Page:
Obama, on the other hand, has channeled her “Unbought and Unbossed” campaign into an appeal to the people, catered to the hopes of young people with complete audacity, and has painted himself as the Every Person Candidate. That’s it.

Just as Chisholm did! Before Jesse Jackson, even!

It’s no coincidence or surprise from either politician to give her lip service about what she did. I mean, I read these words from Chisholm and it sounds like something Obama’s used in his speeches in almost the exact same words:

“You can be part of the system without being wedded to it,” I say. “You can take part in it without believing that everything it does is right. I don’t measure America by its achievement, but by its potential. There are still many things that we haven’t tried — that I haven’t tried — to change the way our present system operates. I haven’t exhausted the opportunities for action in the course I’m pursuing. If I ever do, I cannot at this point imagine what to do next. You want me to talk to you about revolution, but I can’t do that. I know what it would bring. My people are twelve percent of the population, at most fifteen percent. I am pragmatic about it: revolution would be suicide.”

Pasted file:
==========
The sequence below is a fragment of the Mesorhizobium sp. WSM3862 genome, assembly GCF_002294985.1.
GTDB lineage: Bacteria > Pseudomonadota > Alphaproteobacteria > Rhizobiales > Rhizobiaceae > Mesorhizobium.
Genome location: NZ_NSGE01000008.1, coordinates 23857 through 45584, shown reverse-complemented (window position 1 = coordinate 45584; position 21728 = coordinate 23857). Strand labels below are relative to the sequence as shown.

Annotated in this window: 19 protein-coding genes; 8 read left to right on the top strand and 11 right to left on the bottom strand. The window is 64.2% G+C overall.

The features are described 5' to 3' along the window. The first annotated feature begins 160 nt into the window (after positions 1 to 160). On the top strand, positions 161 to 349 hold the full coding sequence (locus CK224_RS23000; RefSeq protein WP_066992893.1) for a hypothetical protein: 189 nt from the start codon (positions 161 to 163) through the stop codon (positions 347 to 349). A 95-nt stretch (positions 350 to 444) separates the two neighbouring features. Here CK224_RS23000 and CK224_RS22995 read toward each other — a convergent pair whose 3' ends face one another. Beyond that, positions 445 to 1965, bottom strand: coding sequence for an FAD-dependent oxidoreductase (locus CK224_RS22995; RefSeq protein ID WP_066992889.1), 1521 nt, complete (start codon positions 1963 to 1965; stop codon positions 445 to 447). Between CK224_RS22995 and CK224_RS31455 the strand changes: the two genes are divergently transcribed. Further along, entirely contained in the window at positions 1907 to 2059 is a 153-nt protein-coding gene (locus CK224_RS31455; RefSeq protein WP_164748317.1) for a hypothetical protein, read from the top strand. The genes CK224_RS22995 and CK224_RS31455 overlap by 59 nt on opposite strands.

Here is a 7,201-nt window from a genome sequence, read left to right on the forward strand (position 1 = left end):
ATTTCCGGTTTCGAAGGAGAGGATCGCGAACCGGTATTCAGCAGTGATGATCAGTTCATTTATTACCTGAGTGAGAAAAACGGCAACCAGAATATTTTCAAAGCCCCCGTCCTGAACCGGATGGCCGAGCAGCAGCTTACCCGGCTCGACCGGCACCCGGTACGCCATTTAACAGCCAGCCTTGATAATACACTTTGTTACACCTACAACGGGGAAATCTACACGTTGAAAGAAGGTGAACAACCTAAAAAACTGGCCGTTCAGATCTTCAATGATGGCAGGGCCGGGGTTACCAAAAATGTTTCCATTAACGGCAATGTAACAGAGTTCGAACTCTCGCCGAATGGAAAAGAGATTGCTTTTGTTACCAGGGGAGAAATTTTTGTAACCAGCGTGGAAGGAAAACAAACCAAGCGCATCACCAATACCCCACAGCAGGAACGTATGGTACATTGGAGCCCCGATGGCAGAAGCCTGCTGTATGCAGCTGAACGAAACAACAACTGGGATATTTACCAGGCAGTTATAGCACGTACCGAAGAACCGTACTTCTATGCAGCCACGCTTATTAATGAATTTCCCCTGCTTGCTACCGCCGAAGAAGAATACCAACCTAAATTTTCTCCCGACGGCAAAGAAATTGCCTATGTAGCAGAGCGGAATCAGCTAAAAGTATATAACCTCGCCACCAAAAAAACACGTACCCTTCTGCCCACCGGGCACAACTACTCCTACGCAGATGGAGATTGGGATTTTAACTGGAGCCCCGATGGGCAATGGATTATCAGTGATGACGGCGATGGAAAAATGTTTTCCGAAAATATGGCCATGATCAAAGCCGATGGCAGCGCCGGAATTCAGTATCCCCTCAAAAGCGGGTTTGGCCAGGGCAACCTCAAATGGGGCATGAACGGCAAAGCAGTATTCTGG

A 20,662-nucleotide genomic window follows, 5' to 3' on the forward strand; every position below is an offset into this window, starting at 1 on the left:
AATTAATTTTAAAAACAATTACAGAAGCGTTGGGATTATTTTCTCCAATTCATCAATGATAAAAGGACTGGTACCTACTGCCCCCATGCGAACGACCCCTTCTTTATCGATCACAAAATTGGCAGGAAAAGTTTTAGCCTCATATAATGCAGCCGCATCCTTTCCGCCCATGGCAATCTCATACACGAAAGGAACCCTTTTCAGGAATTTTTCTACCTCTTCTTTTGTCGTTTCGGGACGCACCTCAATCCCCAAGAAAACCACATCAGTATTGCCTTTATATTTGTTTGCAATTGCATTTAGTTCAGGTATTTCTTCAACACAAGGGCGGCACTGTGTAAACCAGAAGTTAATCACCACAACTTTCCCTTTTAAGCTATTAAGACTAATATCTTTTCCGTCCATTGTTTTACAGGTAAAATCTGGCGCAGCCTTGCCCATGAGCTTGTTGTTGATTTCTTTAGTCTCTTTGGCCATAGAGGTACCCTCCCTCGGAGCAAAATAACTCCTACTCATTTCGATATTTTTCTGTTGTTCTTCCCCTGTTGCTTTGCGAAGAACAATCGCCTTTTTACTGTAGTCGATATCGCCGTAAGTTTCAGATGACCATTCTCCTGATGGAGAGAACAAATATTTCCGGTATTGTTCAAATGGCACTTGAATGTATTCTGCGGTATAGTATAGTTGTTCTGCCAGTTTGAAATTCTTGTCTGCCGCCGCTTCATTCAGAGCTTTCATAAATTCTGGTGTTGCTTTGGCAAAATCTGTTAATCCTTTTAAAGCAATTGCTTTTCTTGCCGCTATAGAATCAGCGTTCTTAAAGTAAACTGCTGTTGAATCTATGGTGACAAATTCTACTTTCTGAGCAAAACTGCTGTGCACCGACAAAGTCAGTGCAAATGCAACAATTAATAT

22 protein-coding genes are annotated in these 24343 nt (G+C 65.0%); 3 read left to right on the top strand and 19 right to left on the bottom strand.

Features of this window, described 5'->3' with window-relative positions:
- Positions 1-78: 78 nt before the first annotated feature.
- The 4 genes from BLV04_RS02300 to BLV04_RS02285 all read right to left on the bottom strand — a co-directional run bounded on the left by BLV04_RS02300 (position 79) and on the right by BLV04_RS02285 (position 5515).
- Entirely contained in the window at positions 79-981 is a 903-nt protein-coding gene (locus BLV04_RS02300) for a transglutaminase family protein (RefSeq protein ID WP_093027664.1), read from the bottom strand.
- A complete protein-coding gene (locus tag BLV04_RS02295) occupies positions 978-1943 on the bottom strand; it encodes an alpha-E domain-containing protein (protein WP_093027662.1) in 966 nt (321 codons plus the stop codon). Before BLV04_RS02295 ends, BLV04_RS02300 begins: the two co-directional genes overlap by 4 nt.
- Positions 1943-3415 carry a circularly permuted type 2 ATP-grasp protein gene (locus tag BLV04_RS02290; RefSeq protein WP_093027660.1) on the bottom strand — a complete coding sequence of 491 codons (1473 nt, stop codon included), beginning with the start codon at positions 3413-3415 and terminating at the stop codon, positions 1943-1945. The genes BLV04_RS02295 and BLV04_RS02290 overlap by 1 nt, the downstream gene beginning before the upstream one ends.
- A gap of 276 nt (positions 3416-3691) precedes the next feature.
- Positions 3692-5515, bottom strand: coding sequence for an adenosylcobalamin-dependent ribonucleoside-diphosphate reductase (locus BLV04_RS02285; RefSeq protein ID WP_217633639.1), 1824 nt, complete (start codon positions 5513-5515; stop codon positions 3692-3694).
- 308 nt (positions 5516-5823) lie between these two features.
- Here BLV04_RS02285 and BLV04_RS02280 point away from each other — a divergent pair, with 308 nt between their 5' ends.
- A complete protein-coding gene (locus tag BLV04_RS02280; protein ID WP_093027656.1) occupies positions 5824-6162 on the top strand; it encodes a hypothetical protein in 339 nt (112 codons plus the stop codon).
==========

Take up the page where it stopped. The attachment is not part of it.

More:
Chisholm’s the one who paved the way. All these folks can spin Obama and Clinton as historical firsts and discard the importance of her run post-Civil Rights Acts era. I don’t buy the “first with a chance” theory. The fact that she ran knowing that she may not win reflects more on the superficiality of the American people than it does on the merits of her campaign and her spirit. Junior Congresswoman vying for the ticket, all of that. People have thrown lip service in her direction and a few quick glances; but if they look at her ideals you can see so much of her in this season. So much, and yet not enough.